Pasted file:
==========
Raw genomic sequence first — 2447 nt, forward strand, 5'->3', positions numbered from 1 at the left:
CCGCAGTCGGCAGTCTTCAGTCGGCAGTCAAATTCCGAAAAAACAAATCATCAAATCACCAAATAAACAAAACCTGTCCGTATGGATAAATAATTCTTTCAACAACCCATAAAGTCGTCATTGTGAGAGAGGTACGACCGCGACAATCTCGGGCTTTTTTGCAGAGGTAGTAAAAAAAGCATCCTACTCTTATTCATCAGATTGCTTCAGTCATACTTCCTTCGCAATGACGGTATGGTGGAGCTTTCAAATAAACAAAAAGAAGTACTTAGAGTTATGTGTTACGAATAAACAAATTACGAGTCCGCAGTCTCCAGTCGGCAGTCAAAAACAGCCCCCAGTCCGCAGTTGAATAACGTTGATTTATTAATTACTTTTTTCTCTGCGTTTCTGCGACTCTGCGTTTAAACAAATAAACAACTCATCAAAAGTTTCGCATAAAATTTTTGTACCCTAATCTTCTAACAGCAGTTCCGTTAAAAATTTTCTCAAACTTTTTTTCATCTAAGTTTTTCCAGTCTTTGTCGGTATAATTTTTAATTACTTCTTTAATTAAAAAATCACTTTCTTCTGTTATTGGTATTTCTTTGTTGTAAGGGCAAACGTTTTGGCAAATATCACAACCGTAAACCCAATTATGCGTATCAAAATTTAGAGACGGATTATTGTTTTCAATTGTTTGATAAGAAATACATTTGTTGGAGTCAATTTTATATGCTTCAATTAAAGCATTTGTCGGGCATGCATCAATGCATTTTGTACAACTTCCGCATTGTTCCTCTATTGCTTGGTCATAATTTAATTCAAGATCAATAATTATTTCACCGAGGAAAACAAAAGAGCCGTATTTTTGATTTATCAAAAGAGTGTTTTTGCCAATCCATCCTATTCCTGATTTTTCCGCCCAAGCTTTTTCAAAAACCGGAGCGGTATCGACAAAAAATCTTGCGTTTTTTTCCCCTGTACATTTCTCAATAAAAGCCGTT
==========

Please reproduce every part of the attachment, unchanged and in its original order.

Raw genomic sequence first — 2447 nt, forward strand, 5'->3', positions numbered from 1 at the left:
CCGCAGTCGGCAGTCTTCAGTCGGCAGTCAAATTCCGAAAAAACAAATCATCAAATCACCAAATAAACAAAACCTGTCCGTATGGATAAATAATTCTTTCAACAACCCATAAAGTCGTCATTGTGAGAGAGGTACGACCGCGACAATCTCGGGCTTTTTTGCAGAGGTAGTAAAAAAAGCATCCTACTCTTATTCATCAGATTGCTTCAGTCATACTTCCTTCGCAATGACGGTATGGTGGAGCTTTCAAATAAACAAAAAGAAGTACTTAGAGTTATGTGTTACGAATAAACAAATTACGAGTCCGCAGTCTCCAGTCGGCAGTCAAAAACAGCCCCCAGTCCGCAGTTGAATAACGTTGATTTATTAATTACTTTTTTCTCTGCGTTTCTGCGACTCTGCGTTTAAACAAATAAACAACTCATCAAAAGTTTCGCATAAAATTTTTGTACCCTAATCTTCTAACAGCAGTTCCGTTAAAAATTTTCTCAAACTTTTTTTCATCTAAGTTTTTCCAGTCTTTGTCGGTATAATTTTTAATTACTTCTTTAATTAAAAAATCACTTTCTTCTGTTATTGGTATTTCTTTGTTGTAAGGGCAAACGTTTTGGCAAATATCACAACCGTAAACCCAATTATGCGTATCAAAATTTAGAGACGGATTATTGTTTTCAATTGTTTGATAAGAAATACATTTGTTGGAGTCAATTTTATATGCTTCAATTAAAGCATTTGTCGGGCATGCATCAATGCATTTTGTACAACTTCCGCATTGTTCCTCTATTGCTTGGTCATAATTTAATTCAAGATCAATAATTATTTCACCGAGGAAAACAAAAGAGCCGTATTTTTGATTTATCAAAAGAGTGTTTTTGCCAATCCATCCTATTCCTGATTTTTCCGCCCAAGCTTTTTCAAAAACCGGAGCGGTATCGACAAAAAATCTTGCGTTTTTTTCCCCTGTACATTTCTCAATAAAAGCCGTT